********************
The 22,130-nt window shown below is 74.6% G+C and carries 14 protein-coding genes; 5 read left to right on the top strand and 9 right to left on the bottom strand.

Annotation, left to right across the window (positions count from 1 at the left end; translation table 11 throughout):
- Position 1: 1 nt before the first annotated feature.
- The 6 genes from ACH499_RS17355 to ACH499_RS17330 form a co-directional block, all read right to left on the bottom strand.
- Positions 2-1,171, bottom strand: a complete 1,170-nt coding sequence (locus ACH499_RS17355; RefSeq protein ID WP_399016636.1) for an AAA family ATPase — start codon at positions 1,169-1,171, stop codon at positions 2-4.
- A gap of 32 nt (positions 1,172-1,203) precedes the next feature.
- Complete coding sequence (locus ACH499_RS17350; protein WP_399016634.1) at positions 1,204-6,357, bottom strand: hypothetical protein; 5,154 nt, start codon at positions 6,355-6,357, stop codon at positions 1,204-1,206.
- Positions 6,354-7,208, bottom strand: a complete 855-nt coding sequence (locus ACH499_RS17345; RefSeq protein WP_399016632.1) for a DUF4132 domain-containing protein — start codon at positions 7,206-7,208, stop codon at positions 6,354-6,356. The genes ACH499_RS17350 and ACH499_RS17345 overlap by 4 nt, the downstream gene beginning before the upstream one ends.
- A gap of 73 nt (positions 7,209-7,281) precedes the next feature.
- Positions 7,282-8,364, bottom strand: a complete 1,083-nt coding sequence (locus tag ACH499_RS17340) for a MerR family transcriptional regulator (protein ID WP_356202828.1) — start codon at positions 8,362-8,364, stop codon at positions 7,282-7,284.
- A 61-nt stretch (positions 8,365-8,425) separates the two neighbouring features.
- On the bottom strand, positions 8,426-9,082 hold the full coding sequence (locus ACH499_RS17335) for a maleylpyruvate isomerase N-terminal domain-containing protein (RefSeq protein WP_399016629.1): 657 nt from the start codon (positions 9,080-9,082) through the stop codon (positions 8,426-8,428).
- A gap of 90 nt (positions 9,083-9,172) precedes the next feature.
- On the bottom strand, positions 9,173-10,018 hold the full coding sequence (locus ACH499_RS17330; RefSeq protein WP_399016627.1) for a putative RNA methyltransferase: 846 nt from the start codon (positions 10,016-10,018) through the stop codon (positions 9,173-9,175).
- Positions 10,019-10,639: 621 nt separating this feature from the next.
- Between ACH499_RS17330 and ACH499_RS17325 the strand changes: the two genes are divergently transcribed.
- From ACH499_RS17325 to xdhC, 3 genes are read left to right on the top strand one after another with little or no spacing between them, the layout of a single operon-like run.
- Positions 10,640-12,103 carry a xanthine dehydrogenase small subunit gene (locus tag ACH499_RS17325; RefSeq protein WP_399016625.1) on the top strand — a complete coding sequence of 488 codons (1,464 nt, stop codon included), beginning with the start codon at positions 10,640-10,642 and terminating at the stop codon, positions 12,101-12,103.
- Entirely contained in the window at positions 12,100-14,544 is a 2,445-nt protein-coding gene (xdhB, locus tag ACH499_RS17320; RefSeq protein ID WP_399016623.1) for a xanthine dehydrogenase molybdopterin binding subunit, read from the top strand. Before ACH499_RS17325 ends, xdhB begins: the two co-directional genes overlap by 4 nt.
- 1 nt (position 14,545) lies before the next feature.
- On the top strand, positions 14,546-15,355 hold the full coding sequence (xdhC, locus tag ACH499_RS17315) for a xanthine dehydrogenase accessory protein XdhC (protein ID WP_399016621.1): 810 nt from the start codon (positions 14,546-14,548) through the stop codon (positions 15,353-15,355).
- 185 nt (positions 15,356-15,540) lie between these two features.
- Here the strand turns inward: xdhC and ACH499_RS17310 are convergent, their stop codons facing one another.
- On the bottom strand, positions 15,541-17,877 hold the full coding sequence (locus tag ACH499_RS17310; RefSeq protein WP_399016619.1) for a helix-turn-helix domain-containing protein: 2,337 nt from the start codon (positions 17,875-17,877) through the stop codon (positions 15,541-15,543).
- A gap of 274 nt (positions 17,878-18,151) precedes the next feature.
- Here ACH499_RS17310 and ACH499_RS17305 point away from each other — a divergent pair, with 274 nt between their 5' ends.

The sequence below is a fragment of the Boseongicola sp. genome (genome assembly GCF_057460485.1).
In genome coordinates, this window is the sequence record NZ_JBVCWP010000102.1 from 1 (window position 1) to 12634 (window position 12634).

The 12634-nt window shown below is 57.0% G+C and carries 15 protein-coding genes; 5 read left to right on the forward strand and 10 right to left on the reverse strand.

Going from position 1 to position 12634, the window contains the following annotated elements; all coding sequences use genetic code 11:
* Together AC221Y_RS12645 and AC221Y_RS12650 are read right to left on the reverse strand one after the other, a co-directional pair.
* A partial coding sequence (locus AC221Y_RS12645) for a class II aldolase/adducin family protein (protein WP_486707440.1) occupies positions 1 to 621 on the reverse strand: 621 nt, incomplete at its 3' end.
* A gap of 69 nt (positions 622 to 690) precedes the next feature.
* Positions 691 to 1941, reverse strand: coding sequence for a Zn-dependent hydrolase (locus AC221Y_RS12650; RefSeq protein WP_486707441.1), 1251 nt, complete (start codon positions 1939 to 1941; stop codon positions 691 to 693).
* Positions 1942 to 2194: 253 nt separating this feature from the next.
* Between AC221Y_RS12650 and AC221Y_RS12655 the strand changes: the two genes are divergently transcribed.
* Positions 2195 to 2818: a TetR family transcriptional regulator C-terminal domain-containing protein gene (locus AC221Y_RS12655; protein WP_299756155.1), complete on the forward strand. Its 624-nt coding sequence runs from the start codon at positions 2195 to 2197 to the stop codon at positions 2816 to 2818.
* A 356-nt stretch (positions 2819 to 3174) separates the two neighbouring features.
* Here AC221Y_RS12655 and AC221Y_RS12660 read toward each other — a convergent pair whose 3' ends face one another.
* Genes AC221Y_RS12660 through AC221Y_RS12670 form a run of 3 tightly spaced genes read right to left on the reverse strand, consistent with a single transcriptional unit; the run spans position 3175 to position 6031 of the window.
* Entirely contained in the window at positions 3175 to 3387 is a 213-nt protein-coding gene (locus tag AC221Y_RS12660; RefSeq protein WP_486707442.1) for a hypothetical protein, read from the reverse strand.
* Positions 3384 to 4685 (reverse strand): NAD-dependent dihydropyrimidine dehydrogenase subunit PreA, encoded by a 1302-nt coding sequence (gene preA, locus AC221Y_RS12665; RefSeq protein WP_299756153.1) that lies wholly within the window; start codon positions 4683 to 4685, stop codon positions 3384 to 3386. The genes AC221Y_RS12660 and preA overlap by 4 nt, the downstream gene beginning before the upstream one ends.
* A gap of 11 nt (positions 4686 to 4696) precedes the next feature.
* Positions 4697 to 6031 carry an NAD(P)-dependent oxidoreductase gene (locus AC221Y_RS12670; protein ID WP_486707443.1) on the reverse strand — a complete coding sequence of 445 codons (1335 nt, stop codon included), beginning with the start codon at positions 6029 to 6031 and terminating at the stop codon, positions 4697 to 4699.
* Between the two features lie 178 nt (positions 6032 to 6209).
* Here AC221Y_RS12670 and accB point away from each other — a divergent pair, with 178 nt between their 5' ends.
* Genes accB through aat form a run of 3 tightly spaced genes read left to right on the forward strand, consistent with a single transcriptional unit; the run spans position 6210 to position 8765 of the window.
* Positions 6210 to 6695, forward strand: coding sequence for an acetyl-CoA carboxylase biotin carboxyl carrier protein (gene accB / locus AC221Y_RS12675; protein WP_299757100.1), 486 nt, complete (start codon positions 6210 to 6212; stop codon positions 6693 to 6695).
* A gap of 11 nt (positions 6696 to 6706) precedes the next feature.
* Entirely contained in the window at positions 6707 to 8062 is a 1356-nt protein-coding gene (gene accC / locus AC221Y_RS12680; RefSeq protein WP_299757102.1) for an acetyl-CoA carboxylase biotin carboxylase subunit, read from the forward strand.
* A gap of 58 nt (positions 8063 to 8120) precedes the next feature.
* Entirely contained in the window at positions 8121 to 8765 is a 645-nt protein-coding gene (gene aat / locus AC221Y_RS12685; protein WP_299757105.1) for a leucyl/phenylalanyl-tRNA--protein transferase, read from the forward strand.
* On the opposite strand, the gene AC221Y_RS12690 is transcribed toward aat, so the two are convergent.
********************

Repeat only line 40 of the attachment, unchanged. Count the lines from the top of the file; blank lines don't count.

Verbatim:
* Genes AC221Y_RS12660 through AC221Y_RS12670 form a run of 3 tightly spaced genes read right to left on the reverse strand, consistent with a single transcriptional unit; the run spans position 3175 to position 6031 of the window.